|Title||The role of vegetation in the dynamics of West African monsoons|
|Publication Type||Journal Article|
|Year of Publication||1998|
|Authors||Zheng, X. Y. & Eltahir, E. A. B.|
|Journal||Journal of Climate|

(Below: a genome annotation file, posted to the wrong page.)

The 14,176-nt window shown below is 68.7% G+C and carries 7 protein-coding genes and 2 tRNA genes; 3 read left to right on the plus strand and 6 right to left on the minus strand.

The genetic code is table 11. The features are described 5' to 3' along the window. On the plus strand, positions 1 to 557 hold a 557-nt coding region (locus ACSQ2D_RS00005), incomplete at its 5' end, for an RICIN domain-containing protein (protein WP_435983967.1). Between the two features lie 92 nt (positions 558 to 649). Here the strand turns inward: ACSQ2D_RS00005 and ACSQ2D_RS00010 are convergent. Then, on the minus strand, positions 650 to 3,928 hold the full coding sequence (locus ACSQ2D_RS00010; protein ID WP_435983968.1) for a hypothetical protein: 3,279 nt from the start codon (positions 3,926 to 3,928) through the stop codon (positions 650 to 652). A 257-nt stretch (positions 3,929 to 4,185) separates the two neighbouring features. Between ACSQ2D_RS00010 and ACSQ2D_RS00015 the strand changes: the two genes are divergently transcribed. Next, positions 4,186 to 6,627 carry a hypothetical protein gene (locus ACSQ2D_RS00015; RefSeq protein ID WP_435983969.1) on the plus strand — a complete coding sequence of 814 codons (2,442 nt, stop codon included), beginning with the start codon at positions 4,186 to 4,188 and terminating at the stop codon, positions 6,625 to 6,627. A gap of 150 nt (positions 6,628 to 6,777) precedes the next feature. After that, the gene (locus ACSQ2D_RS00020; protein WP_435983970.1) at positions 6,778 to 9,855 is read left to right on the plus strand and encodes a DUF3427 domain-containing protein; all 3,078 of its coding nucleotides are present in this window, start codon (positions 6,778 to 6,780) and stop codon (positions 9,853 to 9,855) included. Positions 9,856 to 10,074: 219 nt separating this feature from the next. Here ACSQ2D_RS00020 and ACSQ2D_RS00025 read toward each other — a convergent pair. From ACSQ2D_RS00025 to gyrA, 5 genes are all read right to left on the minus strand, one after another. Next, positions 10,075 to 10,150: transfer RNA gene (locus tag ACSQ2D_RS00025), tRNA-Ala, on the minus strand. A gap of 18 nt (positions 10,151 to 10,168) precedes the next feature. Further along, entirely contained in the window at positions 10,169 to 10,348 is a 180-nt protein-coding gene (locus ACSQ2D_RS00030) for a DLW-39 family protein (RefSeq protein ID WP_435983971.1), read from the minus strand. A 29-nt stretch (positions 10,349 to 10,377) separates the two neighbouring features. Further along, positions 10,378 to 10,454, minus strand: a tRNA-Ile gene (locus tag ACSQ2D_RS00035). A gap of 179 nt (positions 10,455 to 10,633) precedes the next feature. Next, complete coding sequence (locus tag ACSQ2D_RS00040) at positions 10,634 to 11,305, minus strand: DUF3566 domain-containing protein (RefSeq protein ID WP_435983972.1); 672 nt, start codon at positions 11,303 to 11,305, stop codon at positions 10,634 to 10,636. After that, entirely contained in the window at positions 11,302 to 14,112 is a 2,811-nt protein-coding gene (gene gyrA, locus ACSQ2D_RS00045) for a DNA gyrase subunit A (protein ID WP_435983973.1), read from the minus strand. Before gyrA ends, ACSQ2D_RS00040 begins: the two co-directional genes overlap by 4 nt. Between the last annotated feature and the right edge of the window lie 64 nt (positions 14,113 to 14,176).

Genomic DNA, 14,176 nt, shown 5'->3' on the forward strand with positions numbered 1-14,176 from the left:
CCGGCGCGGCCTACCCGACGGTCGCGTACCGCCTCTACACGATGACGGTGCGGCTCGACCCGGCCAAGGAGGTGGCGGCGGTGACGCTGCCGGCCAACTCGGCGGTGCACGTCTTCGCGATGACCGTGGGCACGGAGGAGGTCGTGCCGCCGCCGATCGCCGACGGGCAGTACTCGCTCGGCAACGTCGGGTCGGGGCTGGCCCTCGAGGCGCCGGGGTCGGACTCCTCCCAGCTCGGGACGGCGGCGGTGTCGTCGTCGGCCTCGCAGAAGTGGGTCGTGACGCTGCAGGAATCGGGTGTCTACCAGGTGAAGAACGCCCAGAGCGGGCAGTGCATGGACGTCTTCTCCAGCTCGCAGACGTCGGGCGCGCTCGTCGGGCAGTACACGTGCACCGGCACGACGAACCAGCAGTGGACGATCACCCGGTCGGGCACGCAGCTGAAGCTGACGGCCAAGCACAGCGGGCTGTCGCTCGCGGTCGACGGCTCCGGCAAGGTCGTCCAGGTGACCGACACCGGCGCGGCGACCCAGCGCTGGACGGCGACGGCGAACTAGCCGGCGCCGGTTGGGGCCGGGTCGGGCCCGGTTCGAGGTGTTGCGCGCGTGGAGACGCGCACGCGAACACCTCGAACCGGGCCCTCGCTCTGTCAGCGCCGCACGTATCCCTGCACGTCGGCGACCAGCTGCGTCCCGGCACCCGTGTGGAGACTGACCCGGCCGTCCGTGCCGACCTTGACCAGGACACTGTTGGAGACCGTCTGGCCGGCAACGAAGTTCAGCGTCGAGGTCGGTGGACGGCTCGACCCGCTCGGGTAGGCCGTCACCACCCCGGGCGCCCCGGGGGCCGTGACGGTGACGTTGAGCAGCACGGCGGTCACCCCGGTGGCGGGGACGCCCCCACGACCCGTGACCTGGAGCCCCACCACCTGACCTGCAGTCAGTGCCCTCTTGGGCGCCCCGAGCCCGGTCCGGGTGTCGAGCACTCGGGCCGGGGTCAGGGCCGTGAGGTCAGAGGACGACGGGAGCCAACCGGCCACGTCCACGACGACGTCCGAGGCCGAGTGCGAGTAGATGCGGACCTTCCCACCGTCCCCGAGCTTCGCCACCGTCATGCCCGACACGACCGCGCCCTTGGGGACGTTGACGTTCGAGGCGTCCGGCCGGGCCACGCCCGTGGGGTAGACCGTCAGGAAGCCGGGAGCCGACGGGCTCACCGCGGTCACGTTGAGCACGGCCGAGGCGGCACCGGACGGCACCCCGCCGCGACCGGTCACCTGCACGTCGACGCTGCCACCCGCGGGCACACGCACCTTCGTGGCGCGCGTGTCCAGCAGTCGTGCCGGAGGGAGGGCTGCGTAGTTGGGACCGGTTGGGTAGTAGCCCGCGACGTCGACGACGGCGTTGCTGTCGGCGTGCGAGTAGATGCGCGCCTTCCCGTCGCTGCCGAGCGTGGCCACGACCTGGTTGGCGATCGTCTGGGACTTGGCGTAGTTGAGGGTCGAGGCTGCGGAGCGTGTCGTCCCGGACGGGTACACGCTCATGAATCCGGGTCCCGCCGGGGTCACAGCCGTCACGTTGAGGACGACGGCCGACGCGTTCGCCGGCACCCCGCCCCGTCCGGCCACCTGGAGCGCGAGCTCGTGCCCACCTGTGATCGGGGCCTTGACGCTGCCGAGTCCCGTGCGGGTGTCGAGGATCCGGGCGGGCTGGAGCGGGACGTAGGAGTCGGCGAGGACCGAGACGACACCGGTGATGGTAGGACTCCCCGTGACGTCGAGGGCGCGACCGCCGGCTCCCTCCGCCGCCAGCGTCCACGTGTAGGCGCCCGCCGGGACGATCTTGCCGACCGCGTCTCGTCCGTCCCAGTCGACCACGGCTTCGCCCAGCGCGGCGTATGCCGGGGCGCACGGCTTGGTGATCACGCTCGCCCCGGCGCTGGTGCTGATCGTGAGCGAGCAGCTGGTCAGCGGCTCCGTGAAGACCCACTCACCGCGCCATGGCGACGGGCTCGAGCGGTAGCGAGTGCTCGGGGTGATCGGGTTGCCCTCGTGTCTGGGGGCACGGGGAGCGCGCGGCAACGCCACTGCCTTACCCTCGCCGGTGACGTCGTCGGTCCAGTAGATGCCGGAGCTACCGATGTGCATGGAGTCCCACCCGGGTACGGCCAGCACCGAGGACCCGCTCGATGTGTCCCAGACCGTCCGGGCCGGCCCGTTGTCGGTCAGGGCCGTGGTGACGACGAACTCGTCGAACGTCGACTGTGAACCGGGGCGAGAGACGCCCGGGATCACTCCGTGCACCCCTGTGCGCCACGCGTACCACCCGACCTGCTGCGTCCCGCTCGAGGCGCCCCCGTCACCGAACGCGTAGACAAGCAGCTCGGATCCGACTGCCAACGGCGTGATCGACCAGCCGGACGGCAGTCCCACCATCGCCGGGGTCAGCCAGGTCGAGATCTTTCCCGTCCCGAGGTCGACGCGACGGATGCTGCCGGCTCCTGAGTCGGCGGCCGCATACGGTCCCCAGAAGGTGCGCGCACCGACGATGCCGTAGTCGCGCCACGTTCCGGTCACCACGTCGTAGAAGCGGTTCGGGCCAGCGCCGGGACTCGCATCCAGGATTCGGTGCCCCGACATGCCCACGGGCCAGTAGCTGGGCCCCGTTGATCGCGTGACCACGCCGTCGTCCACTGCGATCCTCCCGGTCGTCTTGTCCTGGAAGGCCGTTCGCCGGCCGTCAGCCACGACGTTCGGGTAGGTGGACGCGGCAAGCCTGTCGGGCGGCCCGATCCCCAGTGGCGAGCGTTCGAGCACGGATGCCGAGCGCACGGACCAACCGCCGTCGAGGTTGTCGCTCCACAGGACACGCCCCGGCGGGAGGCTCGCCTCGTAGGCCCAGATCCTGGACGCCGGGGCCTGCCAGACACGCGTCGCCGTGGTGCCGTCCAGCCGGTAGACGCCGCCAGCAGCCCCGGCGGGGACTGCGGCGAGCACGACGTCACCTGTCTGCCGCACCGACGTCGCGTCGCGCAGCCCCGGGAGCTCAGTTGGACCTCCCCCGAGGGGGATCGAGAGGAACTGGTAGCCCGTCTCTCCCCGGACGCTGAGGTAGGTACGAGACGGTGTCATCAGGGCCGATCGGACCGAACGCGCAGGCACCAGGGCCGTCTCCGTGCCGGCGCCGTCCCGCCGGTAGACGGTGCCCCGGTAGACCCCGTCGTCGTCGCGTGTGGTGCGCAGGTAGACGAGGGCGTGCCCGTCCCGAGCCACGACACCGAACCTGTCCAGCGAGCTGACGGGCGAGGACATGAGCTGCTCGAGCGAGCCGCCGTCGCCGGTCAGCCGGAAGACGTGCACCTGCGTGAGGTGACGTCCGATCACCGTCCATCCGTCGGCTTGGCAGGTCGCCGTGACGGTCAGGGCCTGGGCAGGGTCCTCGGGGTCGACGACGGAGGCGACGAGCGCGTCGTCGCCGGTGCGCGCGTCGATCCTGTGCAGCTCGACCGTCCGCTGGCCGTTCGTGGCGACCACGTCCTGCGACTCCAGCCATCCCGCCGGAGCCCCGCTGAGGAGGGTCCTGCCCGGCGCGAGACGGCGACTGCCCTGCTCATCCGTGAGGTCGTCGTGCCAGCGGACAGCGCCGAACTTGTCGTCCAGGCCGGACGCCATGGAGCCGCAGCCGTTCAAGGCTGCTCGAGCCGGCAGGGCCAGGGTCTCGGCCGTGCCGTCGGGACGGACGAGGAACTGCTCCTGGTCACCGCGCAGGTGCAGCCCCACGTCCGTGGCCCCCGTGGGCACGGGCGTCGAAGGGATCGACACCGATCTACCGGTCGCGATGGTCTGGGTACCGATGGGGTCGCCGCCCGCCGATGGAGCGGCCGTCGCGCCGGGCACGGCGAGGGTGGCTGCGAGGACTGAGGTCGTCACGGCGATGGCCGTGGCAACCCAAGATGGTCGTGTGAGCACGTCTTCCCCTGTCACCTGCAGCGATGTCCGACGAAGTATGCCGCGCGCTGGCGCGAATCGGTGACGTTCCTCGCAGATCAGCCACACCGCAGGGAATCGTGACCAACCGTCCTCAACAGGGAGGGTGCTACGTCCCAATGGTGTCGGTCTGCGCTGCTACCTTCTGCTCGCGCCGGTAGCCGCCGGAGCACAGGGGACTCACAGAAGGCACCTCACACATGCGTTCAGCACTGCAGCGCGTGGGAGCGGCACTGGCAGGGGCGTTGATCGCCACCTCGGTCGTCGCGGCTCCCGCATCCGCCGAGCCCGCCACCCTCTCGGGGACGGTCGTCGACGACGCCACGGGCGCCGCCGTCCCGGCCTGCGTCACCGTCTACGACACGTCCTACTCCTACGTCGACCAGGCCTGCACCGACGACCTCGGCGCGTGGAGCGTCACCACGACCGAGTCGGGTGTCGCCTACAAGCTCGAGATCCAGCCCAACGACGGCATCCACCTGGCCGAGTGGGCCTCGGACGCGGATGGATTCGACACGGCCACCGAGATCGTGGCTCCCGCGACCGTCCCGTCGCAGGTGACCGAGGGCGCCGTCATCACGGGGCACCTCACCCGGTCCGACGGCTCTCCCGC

The focus of this paper is the role of meridional distribution of vegetation in the dynamics of monsoons and rainfall over West Africa. A moist zonally symmetric atmospheric model coupled with a simple land surface scheme is developed to investigate these processes. Four primary experiments have been carried out to examine the sensitivity of West African monsoons to perturbations in the meridional distribution of vegetation. In the control experiment, the authors assume a distribution of vegetation that resembles the natural vegetation cover in West Africa. Each perturbation experiment is identical to the control experiment except that a change in vegetation cover is imposed for a latitudinal belt that is 10 degrees in width. The results of the numerical experiments demonstrate that West African monsoons and therefore rainfall distribution depend critically on the location of the vegetation perturbations. Changes in vegetation cover along the border between the Sahara desert and West Africa (desertification) may have a minor impact on the simulated monsoon circulation. However, coastal deforestation may cause the collapse of the monsoon circulation and have a dramatic impact on the regional rainfall. The observed deforestation in West Africa is then likely to be a significant contributor to the observed drought.